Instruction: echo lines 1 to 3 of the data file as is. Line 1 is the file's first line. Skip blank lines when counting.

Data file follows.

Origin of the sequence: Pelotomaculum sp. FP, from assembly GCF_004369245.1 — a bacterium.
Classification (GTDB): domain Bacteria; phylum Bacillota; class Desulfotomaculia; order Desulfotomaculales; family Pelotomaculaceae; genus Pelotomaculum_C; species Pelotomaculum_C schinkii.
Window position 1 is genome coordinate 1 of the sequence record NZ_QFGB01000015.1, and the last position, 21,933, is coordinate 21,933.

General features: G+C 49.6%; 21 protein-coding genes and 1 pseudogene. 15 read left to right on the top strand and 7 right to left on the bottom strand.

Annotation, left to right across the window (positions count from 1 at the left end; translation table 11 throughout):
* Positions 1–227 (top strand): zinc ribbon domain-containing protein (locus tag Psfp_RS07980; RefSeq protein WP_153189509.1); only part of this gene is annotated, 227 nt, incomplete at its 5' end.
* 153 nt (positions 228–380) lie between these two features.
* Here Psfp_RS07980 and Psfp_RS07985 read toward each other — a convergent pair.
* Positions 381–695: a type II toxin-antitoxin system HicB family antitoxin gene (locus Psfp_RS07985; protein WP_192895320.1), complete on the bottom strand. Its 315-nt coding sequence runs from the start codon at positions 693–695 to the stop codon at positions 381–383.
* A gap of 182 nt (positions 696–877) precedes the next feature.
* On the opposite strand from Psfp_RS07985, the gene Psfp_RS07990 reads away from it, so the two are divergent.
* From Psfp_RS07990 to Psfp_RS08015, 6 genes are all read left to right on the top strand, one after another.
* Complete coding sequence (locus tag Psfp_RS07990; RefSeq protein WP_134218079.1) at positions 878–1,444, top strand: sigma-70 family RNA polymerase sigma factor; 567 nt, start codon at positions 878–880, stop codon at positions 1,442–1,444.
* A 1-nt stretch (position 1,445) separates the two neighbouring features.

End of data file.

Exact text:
Origin of the sequence: Pelotomaculum sp. FP, from assembly GCF_004369245.1 — a bacterium.
Classification (GTDB): domain Bacteria; phylum Bacillota; class Desulfotomaculia; order Desulfotomaculales; family Pelotomaculaceae; genus Pelotomaculum_C; species Pelotomaculum_C schinkii.
Window position 1 is genome coordinate 1 of the sequence record NZ_QFGB01000015.1, and the last position, 21,933, is coordinate 21,933.